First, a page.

Creating awareness for local churches becomes increasingly difficult as more time demands are made on faith community members.
When a user goes to a church website to find information on programs, services, or to find directions, you have 7-30 seconds to keep their attention. If people can’t find what they need, they will go elsewhere. A cluttered website is not only irritating, it could be sending potential church members away in frustration.
Increase the effectiveness of your church website with a content strategy.
We interviewed dozens of ministry leaders and church communications professionals for our latest report, “Effective Church Content Strategies.” We wanted to show you what can happen in the life of a local church when their website is organized. A clear process emerges that savvy church leaders use to accomplish organizational and ministry goals. Conversely, this white paper will show you what happens when churches do not have a content governance in place for their online presence. (Hint: words like “painful,” “messy,” and “frustrating” sum it up!)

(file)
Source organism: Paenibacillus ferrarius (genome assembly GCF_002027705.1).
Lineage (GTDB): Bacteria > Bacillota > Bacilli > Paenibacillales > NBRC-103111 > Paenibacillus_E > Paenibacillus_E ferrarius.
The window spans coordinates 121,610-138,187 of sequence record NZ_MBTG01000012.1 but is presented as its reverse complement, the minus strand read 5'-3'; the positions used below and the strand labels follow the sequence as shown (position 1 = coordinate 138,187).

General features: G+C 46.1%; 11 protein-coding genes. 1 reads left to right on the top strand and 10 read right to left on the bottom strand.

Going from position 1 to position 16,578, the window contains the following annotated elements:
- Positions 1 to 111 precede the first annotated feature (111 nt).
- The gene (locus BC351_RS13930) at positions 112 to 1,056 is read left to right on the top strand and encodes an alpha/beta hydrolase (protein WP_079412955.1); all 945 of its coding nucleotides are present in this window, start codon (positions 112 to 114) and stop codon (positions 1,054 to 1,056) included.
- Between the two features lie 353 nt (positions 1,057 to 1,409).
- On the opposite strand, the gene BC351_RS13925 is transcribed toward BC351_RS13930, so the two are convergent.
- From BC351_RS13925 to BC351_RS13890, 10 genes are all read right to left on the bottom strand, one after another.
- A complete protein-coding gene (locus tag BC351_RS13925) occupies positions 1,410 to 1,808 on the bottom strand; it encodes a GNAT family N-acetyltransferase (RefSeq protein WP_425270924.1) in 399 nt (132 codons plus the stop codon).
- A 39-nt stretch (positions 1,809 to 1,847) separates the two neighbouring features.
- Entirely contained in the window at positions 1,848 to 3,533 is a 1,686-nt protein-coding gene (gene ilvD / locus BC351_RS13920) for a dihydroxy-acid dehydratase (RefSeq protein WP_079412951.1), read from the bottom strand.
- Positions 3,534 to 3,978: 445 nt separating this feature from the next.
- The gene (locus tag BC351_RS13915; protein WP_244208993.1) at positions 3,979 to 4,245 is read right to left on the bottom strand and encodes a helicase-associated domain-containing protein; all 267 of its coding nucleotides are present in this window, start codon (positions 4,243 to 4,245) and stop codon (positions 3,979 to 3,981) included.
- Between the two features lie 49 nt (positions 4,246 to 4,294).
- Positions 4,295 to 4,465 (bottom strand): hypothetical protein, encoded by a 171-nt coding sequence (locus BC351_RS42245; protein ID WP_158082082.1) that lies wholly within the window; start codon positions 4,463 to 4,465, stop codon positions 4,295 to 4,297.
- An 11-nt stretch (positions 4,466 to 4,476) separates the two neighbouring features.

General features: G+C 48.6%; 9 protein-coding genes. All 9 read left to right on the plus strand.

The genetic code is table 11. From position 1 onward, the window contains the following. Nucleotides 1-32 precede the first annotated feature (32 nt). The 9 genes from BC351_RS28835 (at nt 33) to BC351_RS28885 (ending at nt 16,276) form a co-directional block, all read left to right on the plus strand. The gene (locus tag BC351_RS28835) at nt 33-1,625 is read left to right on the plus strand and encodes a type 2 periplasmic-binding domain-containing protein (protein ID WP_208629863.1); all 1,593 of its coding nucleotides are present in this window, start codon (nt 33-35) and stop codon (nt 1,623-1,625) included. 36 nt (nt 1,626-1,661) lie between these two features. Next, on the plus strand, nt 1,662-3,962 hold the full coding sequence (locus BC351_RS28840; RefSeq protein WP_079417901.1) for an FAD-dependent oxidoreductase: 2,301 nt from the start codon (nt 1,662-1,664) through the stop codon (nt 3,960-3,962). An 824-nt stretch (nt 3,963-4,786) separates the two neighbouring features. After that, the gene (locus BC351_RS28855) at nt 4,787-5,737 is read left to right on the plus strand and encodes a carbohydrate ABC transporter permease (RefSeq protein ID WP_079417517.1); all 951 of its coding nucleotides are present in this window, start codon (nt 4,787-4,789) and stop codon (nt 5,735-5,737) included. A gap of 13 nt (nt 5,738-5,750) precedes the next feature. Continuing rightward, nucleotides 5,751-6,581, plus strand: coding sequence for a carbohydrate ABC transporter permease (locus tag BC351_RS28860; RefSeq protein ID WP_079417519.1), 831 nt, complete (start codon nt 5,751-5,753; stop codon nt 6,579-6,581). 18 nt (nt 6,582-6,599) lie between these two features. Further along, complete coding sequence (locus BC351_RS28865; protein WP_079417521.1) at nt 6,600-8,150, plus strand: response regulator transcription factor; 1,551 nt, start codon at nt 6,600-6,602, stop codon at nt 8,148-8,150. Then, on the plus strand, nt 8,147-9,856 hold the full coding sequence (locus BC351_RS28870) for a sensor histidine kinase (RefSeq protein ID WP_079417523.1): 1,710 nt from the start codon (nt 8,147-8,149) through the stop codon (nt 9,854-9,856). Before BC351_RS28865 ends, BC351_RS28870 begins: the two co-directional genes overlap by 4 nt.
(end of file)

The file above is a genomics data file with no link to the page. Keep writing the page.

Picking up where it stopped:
Learn how to assess the content that is already on your church website.
Melissa Therrien of Eagle Brook Church shares the story of when the staff went through a content auditing process. Each page on the website was sifted through with a fine-tooth comb, asking questions like:
- Does this content accomplish our goal to reach people for Christ?
- Does this help people who are wanting to find out about our church find what they need?
- Do we know what our call to action is?
Does the content on your church website have this level of clarity and purpose? If not, you’ll learn how to start the content strategy process for your church.
Additionally, you’ll learn how to make your online content readable, understandable, findable, and actionable. Put simply, your church website will work for the user, not against it.
There’s a quote from the report that sums things up nicely: If your church can not be Googled, it does not exist. The church website is the new front door to the organization. Make sure when users come knocking, they find you standing with the door open, saying, “we’ve been waiting for you…Come on in.”